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Where Are the Tests?

todaySeptember 21, 2021 6

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Biden’s new Covid action plan, announced this month, calls for an expansion of rapid testing, although it seems unlikely to be big enough to make rapid tests widely available. “The recognition by the president that this is a tool we haven’t been using yet, and we should be using, is a massive step forward,” Mina told me. But, he added, “It’s woefully inadequate.”

Elizabeth Stuart, a vice dean at the Johns Hopkins Bloomberg School of Public Health, recently wrote: “I am more and more convinced we need to dramatically increase access and affordability of at-home rapid antigen Covid-19 tests.” Zoë McLaren, a health economist at the University of Maryland, Baltimore County, added: “So many preventable deaths are on the line.”

Several experts have called on Biden to issue an executive order reclassifying rapid tests as a public health tool rather than a medical device. If that happened, the companies selling many tests in Europe, like Abbott and Roche, would quickly flood the U.S. market, experts say. The tests would not be free but would likely be substantially cheaper than they are now.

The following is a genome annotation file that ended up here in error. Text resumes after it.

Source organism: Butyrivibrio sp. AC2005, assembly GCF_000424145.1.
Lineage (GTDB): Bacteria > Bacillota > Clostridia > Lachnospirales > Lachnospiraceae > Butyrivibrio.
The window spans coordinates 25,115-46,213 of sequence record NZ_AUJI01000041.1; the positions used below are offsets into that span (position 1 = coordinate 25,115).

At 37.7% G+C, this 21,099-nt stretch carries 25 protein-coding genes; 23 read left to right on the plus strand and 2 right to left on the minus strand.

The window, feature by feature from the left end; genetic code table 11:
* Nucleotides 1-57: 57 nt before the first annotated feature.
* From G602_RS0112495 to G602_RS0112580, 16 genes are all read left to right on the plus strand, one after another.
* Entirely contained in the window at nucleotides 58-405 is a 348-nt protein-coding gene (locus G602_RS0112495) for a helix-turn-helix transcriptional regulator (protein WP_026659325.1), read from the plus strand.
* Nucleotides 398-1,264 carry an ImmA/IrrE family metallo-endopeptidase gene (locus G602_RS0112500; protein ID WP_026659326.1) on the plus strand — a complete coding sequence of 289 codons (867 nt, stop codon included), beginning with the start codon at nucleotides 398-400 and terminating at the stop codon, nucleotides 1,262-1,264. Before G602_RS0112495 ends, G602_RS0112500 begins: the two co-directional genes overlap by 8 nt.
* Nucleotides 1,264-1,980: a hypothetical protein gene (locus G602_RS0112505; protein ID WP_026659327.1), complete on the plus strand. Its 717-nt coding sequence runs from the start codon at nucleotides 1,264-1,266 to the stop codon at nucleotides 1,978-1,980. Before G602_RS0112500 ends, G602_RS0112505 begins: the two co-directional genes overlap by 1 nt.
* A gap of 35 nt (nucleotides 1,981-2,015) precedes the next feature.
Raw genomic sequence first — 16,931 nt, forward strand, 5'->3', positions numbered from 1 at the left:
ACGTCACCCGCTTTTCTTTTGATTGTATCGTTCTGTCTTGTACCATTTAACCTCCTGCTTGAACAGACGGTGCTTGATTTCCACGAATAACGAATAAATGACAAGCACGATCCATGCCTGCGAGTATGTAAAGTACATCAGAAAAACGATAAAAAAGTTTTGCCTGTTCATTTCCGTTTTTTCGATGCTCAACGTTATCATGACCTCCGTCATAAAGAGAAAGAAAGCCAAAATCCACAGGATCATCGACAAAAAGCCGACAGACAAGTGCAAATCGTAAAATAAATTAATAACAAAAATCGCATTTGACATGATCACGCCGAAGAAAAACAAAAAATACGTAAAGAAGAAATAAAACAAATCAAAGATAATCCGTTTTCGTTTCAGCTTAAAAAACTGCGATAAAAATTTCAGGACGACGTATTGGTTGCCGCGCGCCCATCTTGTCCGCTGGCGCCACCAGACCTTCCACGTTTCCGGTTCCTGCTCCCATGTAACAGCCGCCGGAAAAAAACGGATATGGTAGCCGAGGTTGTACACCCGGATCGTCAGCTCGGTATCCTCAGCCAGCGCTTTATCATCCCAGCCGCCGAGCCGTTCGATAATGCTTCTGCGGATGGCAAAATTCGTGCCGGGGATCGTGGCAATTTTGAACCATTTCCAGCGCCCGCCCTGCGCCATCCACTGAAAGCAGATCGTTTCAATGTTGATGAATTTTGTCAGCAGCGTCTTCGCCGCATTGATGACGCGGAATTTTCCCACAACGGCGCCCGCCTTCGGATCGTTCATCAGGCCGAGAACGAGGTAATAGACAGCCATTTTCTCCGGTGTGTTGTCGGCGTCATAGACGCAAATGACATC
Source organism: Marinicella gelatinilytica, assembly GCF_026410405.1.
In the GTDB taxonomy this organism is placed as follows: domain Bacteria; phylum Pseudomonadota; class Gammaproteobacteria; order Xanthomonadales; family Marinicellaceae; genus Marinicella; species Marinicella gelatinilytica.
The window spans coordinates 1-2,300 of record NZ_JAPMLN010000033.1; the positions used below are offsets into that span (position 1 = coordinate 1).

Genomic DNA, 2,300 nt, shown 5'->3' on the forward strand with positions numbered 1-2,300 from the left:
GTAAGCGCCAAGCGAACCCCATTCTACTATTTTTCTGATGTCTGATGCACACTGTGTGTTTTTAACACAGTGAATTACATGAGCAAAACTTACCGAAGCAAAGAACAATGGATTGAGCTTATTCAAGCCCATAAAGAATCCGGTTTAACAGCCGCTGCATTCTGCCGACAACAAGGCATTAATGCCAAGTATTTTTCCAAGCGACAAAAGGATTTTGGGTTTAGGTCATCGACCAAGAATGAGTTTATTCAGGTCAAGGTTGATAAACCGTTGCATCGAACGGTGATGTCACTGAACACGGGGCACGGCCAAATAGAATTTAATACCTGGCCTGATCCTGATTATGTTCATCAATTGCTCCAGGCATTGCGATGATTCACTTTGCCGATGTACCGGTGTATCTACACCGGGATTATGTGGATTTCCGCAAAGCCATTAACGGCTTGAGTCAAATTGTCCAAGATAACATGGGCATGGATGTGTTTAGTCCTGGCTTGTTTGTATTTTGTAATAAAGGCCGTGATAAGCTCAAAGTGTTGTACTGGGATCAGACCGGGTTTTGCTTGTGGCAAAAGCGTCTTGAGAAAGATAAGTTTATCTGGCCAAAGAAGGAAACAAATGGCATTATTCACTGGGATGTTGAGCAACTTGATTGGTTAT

White House officials told me that they expect rapid tests to become more widely available and less expensive soon. The administration awarded contracts on Monday that will lead to the delivery of 120 million at-home tests, starting next month. But the tests are not likely to become anywhere near as available as they are in much of Western Europe. The Biden administration wants to continue to defer to the F.D.A. about what kind of test is rigorous enough to offer the public.

France and Germany, for their part, will be ending universal free rapid testing this fall, in an attempt to encourage vaccination. People with symptoms will still receive free tests, but many others will have to pay.

Covid isn’t disappearing anytime soon. So long as it continues to circulate and cause both serious illness and anxiety, rapid testing is arguably the only way society can return to something that resembles normal life.

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